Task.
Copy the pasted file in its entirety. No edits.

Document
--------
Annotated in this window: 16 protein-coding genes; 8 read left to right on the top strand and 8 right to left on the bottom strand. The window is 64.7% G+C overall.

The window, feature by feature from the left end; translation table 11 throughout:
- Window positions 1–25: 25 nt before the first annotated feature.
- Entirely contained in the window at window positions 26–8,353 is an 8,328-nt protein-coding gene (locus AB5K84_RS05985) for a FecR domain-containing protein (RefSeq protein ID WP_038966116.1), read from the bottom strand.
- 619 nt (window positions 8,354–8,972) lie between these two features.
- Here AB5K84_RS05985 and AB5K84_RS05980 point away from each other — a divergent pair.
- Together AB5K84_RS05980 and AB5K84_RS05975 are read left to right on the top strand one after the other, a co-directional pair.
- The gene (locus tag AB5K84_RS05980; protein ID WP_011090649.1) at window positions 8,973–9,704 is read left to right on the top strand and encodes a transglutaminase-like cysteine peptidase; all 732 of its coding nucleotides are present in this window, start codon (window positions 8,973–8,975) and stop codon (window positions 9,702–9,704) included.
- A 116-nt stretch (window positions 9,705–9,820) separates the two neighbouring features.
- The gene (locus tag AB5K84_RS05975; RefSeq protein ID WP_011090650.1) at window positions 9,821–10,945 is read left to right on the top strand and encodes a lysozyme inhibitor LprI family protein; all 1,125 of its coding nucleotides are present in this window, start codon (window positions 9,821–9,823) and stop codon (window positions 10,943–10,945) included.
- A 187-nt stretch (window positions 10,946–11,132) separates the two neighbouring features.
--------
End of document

Annotated in this window: 16 protein-coding genes; 8 read left to right on the top strand and 8 right to left on the bottom strand. The window is 64.7% G+C overall.

The window, feature by feature from the left end; translation table 11 throughout:
- Window positions 1–25: 25 nt before the first annotated feature.
- Entirely contained in the window at window positions 26–8,353 is an 8,328-nt protein-coding gene (locus AB5K84_RS05985) for a FecR domain-containing protein (RefSeq protein ID WP_038966116.1), read from the bottom strand.
- 619 nt (window positions 8,354–8,972) lie between these two features.
- Here AB5K84_RS05985 and AB5K84_RS05980 point away from each other — a divergent pair.
- Together AB5K84_RS05980 and AB5K84_RS05975 are read left to right on the top strand one after the other, a co-directional pair.
- The gene (locus tag AB5K84_RS05980; protein ID WP_011090649.1) at window positions 8,973–9,704 is read left to right on the top strand and encodes a transglutaminase-like cysteine peptidase; all 732 of its coding nucleotides are present in this window, start codon (window positions 8,973–8,975) and stop codon (window positions 9,702–9,704) included.
- A 116-nt stretch (window positions 9,705–9,820) separates the two neighbouring features.
- The gene (locus tag AB5K84_RS05975; RefSeq protein ID WP_011090650.1) at window positions 9,821–10,945 is read left to right on the top strand and encodes a lysozyme inhibitor LprI family protein; all 1,125 of its coding nucleotides are present in this window, start codon (window positions 9,821–9,823) and stop codon (window positions 10,943–10,945) included.
- A 187-nt stretch (window positions 10,946–11,132) separates the two neighbouring features.